TORONTO -- The Blue Jays have added a couple of new faces to their starting rotation, but so far they have stopped short of a complete overhaul. That's still likely to change, if not now, then later this summer.• Around the Horn: Infield | Outfield | CatchersToronto was open to trades involving
TORONTO -- The Blue Jays have added a couple of new faces to their starting rotation, but so far they have stopped short of a complete overhaul. That's still likely to change, if not now, then later this summer.
• Around the Horn: Infield | Outfield | Catchers
Toronto was open to trades involving its top starting pitchers, and that will continue into the 2019 season. So far a deal has yet to materialize, but all it takes is one call for that to change, and the Blue Jays are known to be a willing seller.
As MLB.com continues its annual Around the Horn series, it's time to take a closer look at the Blue Jays' starting rotation. It looks different now than it did a few months ago, and it probably won't be long before the same thing will be said again, because the changes are far from over:
RHP Marcus Stroman
Stroman continuously gets mentioned as a trade candidate and it's easy to see why. He has just two years of contractual control remaining, and the Blue Jays are in the midst of a rebuild. Under normal circumstances, this would have been the perfect offseason to work out a trade, but Toronto was working under less-than-ideal circumstances. Stroman's value isn't exactly at an all-time high after he was plagued by shoulder and blister issues throughout 2018, leading to a 5.54 ERA in only 102 1/3 innings.
Prior to 2018, Stroman tossed at least 200 innings in back-to-back seasons; given that track record, the Blue Jays want a trade return equal to that of a frontline starter. Differing opinions on value is why there has been no deal, but expect these rumors to stick around as a midseason deal remains a strong possibility.
RHP Aaron Sanchez
Sanchez would have been considered another trade candidate, but his stock has been trending in the wrong direction for longer than Stroman's. The 26-year-old has been limited to 141 innings combined over the past two years because of finger and blister issues, stalling his career after a breakout 2016 season. Sanchez possesses as much upside as anyone in baseball, but with just two years of control remaining, he's no longer a prospect. The Blue Jays need him to bounce back to increase his value, and Sanchez needs to stay healthy to get his career back on track.
LHP Ryan Borucki
Borucki's rookie season could not have gone much better. He joined the Blue Jays in late June and posted a quality start in six of his first seven appearances. The 24-year-old was Toronto's most reliable starter down the stretch and his strong second half means he will arrive this spring with a guaranteed job. Expectations should be tempered because Borucki is bound to face some adversity at some point, and there wasn't much of that to be found in 2018, but he is undeniably a cornerstone of the future.
RHP Matt Shoemaker
The Blue Jays think they found a bargain this winter by signing the non-tendered Shoemaker to a one-year contract worth $3.5 million. The low-risk deal also comes with a second year of control because Shoemaker is still eligible for arbitration, and while the 32-year-old can be used out of the 'pen, he's currently penciled in as Toronto's No. 4 starter.
The biggest issue with Shoemaker has been health -- he's been plagued by right forearm issues each of the past two years. Shoemaker's last healthy season was in 2016, when he posted a 3.88 ERA in 27 starts for the Angels. That's the type of performance the Blue Jays are hoping for this year.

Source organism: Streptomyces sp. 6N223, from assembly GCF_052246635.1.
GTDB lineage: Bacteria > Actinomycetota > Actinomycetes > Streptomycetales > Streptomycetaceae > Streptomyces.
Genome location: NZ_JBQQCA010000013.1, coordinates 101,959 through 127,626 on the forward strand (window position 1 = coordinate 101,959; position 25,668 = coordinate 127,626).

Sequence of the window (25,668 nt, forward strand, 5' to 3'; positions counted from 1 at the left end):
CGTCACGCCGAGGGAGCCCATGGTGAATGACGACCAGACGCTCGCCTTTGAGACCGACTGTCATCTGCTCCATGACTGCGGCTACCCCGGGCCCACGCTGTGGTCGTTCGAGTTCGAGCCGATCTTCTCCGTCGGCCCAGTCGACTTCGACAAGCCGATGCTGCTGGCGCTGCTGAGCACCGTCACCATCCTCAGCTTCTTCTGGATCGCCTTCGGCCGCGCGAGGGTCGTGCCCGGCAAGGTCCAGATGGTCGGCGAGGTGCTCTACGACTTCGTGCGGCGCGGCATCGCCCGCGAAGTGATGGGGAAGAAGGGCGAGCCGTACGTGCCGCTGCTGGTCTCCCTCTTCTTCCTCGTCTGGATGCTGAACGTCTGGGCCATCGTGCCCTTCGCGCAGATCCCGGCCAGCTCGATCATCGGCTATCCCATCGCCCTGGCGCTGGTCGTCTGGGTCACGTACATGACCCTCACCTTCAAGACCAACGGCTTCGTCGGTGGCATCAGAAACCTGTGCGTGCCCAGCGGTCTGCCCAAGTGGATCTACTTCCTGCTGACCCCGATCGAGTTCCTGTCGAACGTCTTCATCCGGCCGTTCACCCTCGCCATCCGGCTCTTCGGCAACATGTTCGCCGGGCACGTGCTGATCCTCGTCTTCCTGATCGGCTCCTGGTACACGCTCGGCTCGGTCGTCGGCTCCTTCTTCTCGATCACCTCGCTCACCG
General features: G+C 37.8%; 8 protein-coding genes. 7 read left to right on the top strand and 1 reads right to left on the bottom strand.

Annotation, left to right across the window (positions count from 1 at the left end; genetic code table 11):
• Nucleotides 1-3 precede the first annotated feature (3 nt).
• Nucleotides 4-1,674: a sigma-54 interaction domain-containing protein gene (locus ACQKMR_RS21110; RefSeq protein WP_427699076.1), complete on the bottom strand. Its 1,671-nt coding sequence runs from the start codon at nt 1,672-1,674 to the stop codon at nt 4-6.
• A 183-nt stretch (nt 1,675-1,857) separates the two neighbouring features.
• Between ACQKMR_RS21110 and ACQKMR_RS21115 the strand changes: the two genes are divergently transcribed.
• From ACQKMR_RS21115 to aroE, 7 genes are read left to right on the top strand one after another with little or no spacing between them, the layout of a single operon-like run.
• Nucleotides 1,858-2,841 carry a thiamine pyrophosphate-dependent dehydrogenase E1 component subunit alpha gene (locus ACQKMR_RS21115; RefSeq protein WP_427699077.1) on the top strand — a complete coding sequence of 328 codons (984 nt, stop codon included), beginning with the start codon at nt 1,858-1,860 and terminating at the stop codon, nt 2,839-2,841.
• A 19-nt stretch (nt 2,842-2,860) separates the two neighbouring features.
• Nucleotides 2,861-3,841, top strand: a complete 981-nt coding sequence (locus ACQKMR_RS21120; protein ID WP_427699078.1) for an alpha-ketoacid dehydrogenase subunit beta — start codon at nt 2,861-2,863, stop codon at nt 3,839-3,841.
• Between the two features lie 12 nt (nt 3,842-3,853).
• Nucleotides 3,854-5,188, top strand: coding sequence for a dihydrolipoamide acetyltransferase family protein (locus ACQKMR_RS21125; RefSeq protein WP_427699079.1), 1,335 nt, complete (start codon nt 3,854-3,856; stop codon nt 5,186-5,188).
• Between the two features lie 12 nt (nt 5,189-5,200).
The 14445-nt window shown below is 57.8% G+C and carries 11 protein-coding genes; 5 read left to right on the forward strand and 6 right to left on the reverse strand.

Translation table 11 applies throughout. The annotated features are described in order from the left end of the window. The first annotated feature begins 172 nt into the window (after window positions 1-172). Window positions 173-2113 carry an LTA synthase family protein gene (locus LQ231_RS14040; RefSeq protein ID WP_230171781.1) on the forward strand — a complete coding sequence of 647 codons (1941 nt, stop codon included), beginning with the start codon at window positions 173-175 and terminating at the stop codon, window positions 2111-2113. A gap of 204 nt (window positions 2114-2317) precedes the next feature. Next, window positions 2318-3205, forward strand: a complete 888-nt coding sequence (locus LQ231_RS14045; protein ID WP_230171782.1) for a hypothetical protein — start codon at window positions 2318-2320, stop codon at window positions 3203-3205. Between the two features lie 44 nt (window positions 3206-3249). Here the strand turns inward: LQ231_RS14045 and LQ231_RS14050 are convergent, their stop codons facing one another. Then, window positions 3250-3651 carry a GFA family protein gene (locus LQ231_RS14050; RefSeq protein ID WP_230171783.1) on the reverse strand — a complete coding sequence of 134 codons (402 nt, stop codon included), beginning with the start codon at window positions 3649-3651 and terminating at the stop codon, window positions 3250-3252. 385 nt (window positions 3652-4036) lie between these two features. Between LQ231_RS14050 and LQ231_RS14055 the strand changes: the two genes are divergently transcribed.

LHP Clayton Richard
Toronto is on the hook for only $1.5 million of Richard's $3 million contract for 2019, with San Diego picking up the other half. That means there was no real downside to December's trade, which sent fringe prospect Conor Panas to the Padres, but there's also a questionable lack of upside as well. Richard is coming off a season in which he posted a 5.33 ERA for the Padres; the year before that wasn't much better, with a 4.79 ERA and an NL-high 15 losses. The 35-year-old needs to keep the ball on the ground to have any success, but his overall experience makes him the early favorite for the final spot in the rotation.
RHP Sean Reid-Foley
If there's one pitcher in Toronto's system who is going to come into Spring Training and win a job outright, it's probably this guy. Early projections have Reid-Foley starting the year at Triple-A Buffalo, but a strong showing this spring would put pressure on Richard.
Reid-Foley had some success in his limited run with the Blue Jays last season, but it was also clear that he needs better fastball command to be considered a long-term option. There's no denying the talent, but Reid-Foley still has some developing left to do and he's not nearly as polished as Borucki at the moment.
• Predicting the Opening Day roster
• RHP Sam Gaviglio made 24 starts for the Blue Jays in 2018, but he posted an ERA well over five and he throws just two pitches. It's hard to envision him as anything more than an emergency option this season.
• RHP Trent Thornton, who was acquired from Houston in an offseason deal for Aledmys Díaz, will compete for a starting job after posting a 4.42 ERA for Triple-A Fresno last year.
• RHP Jacob Waguespack was added to the 40-man roster to avoid the Rule 5 Draft. He may end up as a long reliever.
• RHP Julian Merryweather is coming off Tommy John surgery and will be one to watch this season. It seems unlikely he will break camp with the team, but Merryweather should get a long look in the near future as the only return on the now-departed Josh Donaldson.
Gregor Chisholm has covered the Blue Jays for MLB.com since 2011. Follow him on Twitter @gregorMLB and Facebook, and listen to his podcast.